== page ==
Should we Learn from Success Stories?

Success-with-KaynijoMost people are always looking for the “success formula”. They enjoy being inspired by huge success stories, and then try to emulate them. However, in general these success stories are often non-reproducible. They are the result of a combination of very unique factors.

It makes much more sense to learn from the mistakes of others. It is easier to observe their failures and then try to avoid the most frequent errors of people who have failed. By doing that we will directly increase our chances of success.

As a metaphor: are you able to cook? In general the first step to becoming a good cooker is to learn to avoid the simple mistakes that spoil your food…

But it is not so easy to learn from the mistakes of others. We always think: of course I would never make such obvious mistakes!

Taking Risks

Most actions have a chance to succeed and have a chance to fail, so it is OK to take risks. But there are obviously some things that have no chance to be successful.

I believe that many entrepreneurs have what they think is a clear “growth strategy” but they don’t have any “survival strategy”, so if they don’t succeed at first they simply can’t recover later.

In my opinion, the main reason that people try to do things that have no chance to succeed is because they do not understand the prerequisites. So, for example, they may say: “I can run a Marathon”. But they may fail to understand that several months of preparation are required before you try to run a Marathon.

In the same way an entrepreneur can always try to raise funds for a startup. But most startups need lots of work before they really become “fundable”.

So perhaps what we need to learn from the mistakes of others is exactly that: what are the prerequisites to be successful? Or at least: what are the prerequisites to have a chance to be successful?

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Public Speaking: My Secret To Defeat The Fear To Face An Audience

170px-Jerry_Seinfeld_(1997)Are you afraid to speak in public? You are not alone…

“According to most studies, people’s number one fear is public speaking. Number two is death. Death is number two. Does that sound right? This means to the average person, if you go to a funeral, you’re better off in the casket than doing the eulogy.” ― Jerry Seinfeld

Worse than Death

The fear of public speaking has been the topic of serious scientific investigation. One example is the article “Is Public Speaking Really More Feared Than Death?” by the researchers Karen Dwyer and Marlina Davidson, from the University of Nebraska at Omaha. They say:

“This study found that public speaking was selected more often as a common fear than any other fear, including death.”

But why people are so afraid of public speaking? A possible explanation is given by dr. Glenn Croston in his article “The Thing We Fear More Than Death“:

“When faced with standing up in front of a group, we break into a sweat because we are afraid of rejection. And at a primal level, the fear is so great because we are not merely afraid of being embarrassed, or judged. We are afraid of being rejected from the social group, ostracized and left to defend ourselves all on our own. We fear ostracism still so much today it seems, fearing it more than death, because not so long ago getting kicked out of the group probably really was a death sentence.”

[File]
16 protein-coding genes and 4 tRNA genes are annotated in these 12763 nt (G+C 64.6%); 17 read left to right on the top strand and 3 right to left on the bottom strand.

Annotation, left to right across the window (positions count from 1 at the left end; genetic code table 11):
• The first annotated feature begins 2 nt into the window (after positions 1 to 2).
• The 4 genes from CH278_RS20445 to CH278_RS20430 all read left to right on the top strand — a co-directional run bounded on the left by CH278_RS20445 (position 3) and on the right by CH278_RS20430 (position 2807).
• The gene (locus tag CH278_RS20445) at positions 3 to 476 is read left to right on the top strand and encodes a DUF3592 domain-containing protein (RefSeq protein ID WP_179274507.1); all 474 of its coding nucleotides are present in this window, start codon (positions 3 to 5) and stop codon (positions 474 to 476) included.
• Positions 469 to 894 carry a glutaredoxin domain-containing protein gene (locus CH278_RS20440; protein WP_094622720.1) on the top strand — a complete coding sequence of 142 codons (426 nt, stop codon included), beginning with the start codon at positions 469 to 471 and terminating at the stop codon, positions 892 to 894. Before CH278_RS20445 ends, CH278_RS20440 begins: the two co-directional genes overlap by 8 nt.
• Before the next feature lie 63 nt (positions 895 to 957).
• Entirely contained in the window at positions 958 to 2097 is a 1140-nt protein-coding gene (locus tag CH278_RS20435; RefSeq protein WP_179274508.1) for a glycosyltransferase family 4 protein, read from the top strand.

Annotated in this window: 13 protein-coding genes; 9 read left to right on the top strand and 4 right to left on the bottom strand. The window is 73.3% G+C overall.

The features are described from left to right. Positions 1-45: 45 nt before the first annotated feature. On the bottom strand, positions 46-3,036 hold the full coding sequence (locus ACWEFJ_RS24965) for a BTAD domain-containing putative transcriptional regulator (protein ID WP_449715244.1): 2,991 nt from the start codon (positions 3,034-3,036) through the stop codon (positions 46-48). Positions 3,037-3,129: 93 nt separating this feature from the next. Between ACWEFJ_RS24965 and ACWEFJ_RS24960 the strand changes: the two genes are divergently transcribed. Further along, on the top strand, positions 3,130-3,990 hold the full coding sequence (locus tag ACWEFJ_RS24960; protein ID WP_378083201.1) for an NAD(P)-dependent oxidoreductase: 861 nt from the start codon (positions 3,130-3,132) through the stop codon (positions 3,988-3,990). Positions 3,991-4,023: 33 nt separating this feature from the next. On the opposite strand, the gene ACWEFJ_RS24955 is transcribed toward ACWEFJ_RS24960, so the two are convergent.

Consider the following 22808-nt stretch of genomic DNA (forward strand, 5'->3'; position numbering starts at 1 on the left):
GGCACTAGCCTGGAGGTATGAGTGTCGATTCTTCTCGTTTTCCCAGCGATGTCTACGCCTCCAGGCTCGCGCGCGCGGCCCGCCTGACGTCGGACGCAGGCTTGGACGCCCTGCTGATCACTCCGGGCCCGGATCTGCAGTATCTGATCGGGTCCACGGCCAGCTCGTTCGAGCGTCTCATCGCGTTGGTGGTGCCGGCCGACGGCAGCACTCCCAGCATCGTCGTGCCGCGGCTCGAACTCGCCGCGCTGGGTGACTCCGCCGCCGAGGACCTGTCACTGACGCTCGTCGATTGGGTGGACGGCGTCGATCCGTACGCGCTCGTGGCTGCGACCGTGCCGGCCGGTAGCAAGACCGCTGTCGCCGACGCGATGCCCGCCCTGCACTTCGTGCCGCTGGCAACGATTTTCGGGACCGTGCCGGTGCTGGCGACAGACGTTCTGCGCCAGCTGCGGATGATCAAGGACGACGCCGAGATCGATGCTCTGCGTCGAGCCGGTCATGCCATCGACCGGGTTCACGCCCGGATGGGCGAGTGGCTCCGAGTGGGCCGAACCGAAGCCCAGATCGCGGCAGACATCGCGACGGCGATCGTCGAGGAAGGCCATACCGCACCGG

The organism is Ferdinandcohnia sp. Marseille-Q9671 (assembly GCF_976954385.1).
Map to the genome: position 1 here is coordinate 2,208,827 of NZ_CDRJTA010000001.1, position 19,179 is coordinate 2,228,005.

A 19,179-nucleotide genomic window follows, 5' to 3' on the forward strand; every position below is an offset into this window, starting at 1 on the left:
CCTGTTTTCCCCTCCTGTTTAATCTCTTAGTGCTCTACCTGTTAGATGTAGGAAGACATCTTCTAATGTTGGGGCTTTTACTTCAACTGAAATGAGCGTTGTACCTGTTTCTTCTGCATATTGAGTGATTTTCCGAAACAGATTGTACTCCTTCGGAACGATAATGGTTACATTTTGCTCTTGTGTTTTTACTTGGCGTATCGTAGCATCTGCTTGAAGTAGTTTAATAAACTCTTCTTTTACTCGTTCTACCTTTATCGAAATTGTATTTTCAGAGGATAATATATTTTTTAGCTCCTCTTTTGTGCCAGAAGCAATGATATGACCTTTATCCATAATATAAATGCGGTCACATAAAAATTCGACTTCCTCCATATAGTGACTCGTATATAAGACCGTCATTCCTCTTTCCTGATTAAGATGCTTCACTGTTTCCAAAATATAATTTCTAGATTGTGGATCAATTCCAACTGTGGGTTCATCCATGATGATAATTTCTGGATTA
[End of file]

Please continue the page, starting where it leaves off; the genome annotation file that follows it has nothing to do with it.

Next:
Everybody Wants to be a Great Speaker

Talk Like TEDIf people in general are so afraid of public speaking, it is a paradox that so many people would like to be public speakers. Many books try to help people to become better speakers, and some of them are real best-sellers, such as “Talk Like TED: The 9 Public-Speaking Secrets of the World’s Top Minds” by author Carmine Gallo. This is how the book is presented at Amazon:

“In his book, Carmine Gallo has broken down hundreds of TED talks and interviewed the most popular TED presenters, as well as the top researchers in the fields of psychology, communications, and neuroscience to reveal the nine secrets of all successful TED presentations. Gallo’s step-by-step method makes it possible for anyone to deliver a presentation that is engaging, persuasive, and memorable.”

Very nice. But does it really need to be so complicated? Do we really need to understand “psychology, communications and neuroscience” to become better speakers?

My Secret

So, what is the secret to become a good speaker? How can you defeat your fear to face an audience?

My approach is very simple: I try to speak in public as much as possible. Actually in general I seize most opportunities I’m given to speak in public. As a result, after several years speaking in public frequently, in general I’m not afraid anymore.

In 3 words: Practice Makes Perfect!

Below some pictures of audiences I faced this month: South Korean students visiting the Technion and Brazilian students participating in the Taglit project. I did not fear talking to them. Actually it was lots of fun!

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KashKlik Pitch at InVent DemoDay

This month I was invited to present KashKlik at InVent’s DemoDay. The audience was very engaged and asked lots of interesting questions. It was a great experience.

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InVent is a startup hub for entrepreneurs that are in the process of building up a product, and it is located at Haifa. Most entrepreneurs participating in the hub are in the early stages of product development. InVent’s services include business mentoring, lawyers, and professional advisers. In addition, InVent offers a variety of meetups, workshops and lectures by leading professionals from the industry.

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Inside and Outside the Comfort Zone

I really like this picture, because it makes me think about the meaning of leaving our Comfort Zone. I’m not sure that we always feel fear when we step outside our Comfort Zone. Very often I experience excitement when I have new challenges, and a lack of challenges causes boredom.